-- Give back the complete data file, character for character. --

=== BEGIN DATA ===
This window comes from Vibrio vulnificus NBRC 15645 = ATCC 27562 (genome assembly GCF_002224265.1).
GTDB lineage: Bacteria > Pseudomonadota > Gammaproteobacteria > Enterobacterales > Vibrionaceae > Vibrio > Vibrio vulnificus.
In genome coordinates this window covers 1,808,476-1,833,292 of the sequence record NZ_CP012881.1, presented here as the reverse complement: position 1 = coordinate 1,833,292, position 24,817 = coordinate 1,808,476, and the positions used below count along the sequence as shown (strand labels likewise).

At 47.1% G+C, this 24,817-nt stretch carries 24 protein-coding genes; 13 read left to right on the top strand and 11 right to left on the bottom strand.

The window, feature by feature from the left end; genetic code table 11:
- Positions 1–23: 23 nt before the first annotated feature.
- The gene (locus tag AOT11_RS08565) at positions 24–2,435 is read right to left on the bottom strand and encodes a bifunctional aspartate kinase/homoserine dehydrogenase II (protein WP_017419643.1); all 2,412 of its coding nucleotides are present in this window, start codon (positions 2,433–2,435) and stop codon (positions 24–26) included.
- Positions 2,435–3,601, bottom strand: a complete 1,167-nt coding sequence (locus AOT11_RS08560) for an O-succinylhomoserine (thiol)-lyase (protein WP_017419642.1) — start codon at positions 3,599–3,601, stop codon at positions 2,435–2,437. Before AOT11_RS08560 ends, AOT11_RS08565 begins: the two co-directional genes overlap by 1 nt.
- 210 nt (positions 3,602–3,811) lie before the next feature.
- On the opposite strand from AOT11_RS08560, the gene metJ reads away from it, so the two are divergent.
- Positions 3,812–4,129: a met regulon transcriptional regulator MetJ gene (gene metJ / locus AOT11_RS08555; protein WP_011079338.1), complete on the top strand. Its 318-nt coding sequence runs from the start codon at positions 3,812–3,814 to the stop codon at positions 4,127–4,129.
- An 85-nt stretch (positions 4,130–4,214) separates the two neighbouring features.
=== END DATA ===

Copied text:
This window comes from Vibrio vulnificus NBRC 15645 = ATCC 27562 (genome assembly GCF_002224265.1).
GTDB lineage: Bacteria > Pseudomonadota > Gammaproteobacteria > Enterobacterales > Vibrionaceae > Vibrio > Vibrio vulnificus.
In genome coordinates this window covers 1,808,476-1,833,292 of the sequence record NZ_CP012881.1, presented here as the reverse complement: position 1 = coordinate 1,833,292, position 24,817 = coordinate 1,808,476, and the positions used below count along the sequence as shown (strand labels likewise).

At 47.1% G+C, this 24,817-nt stretch carries 24 protein-coding genes; 13 read left to right on the top strand and 11 right to left on the bottom strand.

The window, feature by feature from the left end; genetic code table 11:
- Positions 1–23: 23 nt before the first annotated feature.
- The gene (locus tag AOT11_RS08565) at positions 24–2,435 is read right to left on the bottom strand and encodes a bifunctional aspartate kinase/homoserine dehydrogenase II (protein WP_017419643.1); all 2,412 of its coding nucleotides are present in this window, start codon (positions 2,433–2,435) and stop codon (positions 24–26) included.
- Positions 2,435–3,601, bottom strand: a complete 1,167-nt coding sequence (locus AOT11_RS08560) for an O-succinylhomoserine (thiol)-lyase (protein WP_017419642.1) — start codon at positions 3,599–3,601, stop codon at positions 2,435–2,437. Before AOT11_RS08560 ends, AOT11_RS08565 begins: the two co-directional genes overlap by 1 nt.
- 210 nt (positions 3,602–3,811) lie before the next feature.
- On the opposite strand from AOT11_RS08560, the gene metJ reads away from it, so the two are divergent.
- Positions 3,812–4,129: a met regulon transcriptional regulator MetJ gene (gene metJ / locus AOT11_RS08555; protein WP_011079338.1), complete on the top strand. Its 318-nt coding sequence runs from the start codon at positions 3,812–3,814 to the stop codon at positions 4,127–4,129.
- An 85-nt stretch (positions 4,130–4,214) separates the two neighbouring features.